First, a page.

Luis Garcia, HOU (+30) – One of the biggest early breakouts of the 2021 season comes from Houston’s Luis Garcia. Over his past five starts, Garcia has earned a 5-0 record with a 1.86 ERA, 0.93 WHIP, and 33:8 K:BB ratio over 29 innings. Not only does this run push him way up the list, but he has also earned himself a spot in that rotation the rest of the way.
Special moment in the #Astros dugout for Luis Garcia when he gets a big hug from pitching coach Brent Strom after Luis went seven innings for the first time in his big league career: 7ip, 5H, 1R, 1ER, 1BB, 6K. Luis’ ERA is a superb 2.72. pic.twitter.com/2Xu6Ki6Rbt
— Mark Berman (@MarkBermanFox26) June 2, 2021
It’s impossible not to come away impressed with what Garcia and his hypnotic rocking horse delivery have done to this point. He held the Jays to one run in his last start in Buffalo, a very tough place to pitch. He went six innings and could have gone deeper, but was pulled at 79 pitches due to illness. Still, he earned a 38% CSW in that start. All four of his non-fastball offerings have been effective this year, with his cutter being the real key to success. The fact that he also has a slider, curve, and change also means he can avoid platoon splits. While the Astros may opt to limit his innings at some point, for now, you have to ride the Garcia Train to the end of the line.
Eduardo Rodriguez, BOS (-20) – Before I do my due diligence in ragging on the poor guy and letting you know why he’s falling, let me just say that it’s terrific that he is pitching at all this year. He had extreme complications from COVID-19 last year. Even to this point in 2021, he’s netting a 10.09 K/9 and 2.17 BB/9, which are ace-like numbers. He even has a 3.24 xFIP! There is still a lot to like here moving forward.
Now to the ragging. We have to take into account his velocity drop (down around 0.6 MPH from 2020) as well as his current 5.59 ERA. Also, despite the high K/9, he is missing fewer bats than he has since his rookie season in 2015. His SwStr% is down to 9.8% from 11.7% in 2019. He is also giving up a lot more contact on pitches in the zone. His Z-Contact% is a career-worst 89.1%, way up from his 2019 mark of 82.9%. He also tends to miss time with injury, so he’s a dicey buy-low. There is upside here, plus a decent strikeout floor, but he gets another tough test in his next start against Houston.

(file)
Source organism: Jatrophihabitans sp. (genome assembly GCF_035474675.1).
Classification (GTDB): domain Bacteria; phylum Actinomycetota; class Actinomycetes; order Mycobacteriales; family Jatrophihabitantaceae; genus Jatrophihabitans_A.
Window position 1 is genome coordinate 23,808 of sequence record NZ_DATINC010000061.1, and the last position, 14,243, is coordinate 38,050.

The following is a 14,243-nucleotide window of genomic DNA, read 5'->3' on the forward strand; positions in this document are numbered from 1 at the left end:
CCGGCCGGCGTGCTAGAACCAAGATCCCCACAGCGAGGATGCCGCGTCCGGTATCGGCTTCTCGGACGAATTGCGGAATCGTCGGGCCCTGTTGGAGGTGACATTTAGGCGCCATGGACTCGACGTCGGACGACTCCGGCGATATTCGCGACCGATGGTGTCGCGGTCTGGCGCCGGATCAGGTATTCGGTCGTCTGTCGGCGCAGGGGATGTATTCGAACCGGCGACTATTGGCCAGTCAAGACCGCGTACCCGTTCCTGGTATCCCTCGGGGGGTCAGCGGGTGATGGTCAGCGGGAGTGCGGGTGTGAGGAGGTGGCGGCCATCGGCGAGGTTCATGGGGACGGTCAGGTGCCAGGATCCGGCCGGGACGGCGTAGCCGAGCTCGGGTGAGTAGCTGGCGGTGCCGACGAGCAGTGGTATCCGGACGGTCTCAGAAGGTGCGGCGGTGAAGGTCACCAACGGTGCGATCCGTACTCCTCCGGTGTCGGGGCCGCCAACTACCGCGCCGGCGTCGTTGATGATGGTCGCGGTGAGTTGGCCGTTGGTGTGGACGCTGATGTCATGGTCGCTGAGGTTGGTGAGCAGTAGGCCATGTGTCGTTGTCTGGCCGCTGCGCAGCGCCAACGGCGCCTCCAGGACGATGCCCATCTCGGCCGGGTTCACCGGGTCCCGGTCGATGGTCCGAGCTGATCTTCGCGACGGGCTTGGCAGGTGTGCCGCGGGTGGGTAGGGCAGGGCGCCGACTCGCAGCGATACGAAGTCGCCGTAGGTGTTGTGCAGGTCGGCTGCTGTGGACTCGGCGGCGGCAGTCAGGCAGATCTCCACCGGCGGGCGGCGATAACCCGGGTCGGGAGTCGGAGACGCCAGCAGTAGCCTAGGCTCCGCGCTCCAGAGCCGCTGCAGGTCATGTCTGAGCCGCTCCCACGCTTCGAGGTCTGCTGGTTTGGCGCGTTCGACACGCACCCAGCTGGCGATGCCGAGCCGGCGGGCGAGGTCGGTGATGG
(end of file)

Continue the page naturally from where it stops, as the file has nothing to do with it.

Brady Singer, KC (-15) – Brady is singin’ the blues these days. Or at least that’s how I assume he would react to learning that he has fallen down the Barometer. For all I know he’s a real Scatman and he’s just scattin’ his way down the mean streets of Kansas City, one hand holding a rack of ribs and the other a tub of barbeque sauce. That sounds like a pretty good time to me.
Singers’ last effort was actually a decent one: 5.2 IP, 8 H, 2 ER, 3 BB, 7 K against the Twins. Even with that factored in, his ERA still sits at 4.88 on the year. He has had some bad fortune, with a .345 BABIP and 64.1% strand rate, making his FIP a more palatable 3.44. His upside remains limited with just a sinker/slider approach, however, and he earned a mere 27% CSW in that Twins start. He’s a matchup play only at this point.